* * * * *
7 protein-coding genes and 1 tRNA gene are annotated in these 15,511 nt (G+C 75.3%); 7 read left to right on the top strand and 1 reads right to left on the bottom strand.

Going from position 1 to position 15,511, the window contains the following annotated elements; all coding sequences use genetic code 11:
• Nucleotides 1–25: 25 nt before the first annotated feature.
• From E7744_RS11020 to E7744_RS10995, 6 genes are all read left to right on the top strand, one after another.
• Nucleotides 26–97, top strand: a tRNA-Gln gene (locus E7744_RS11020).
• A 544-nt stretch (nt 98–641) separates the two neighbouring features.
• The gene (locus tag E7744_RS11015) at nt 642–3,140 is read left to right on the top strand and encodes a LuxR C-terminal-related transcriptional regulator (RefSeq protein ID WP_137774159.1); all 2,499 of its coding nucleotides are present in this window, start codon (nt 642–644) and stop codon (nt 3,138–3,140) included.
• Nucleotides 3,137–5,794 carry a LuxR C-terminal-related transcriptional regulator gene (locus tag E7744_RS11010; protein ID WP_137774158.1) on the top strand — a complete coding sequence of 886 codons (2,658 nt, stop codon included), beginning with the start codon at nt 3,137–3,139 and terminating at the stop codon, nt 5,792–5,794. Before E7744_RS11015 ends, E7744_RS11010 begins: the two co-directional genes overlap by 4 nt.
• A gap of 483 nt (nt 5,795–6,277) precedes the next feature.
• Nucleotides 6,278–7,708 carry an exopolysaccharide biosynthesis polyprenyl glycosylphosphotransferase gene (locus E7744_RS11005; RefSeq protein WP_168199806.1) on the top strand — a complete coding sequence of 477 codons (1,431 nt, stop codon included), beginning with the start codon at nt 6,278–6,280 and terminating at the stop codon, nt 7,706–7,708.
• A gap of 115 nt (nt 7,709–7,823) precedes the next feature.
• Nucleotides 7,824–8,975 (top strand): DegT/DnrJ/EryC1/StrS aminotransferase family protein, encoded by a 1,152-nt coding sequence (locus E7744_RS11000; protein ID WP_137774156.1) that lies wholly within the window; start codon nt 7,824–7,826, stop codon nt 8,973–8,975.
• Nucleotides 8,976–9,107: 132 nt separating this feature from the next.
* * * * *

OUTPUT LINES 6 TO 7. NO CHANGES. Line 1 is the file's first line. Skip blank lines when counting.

• A 544-nt stretch (nt 98–641) separates the two neighbouring features.
• The gene (locus tag E7744_RS11015) at nt 642–3,140 is read left to right on the top strand and encodes a LuxR C-terminal-related transcriptional regulator (RefSeq protein ID WP_137774159.1); all 2,499 of its coding nucleotides are present in this window, start codon (nt 642–644) and stop codon (nt 3,138–3,140) included.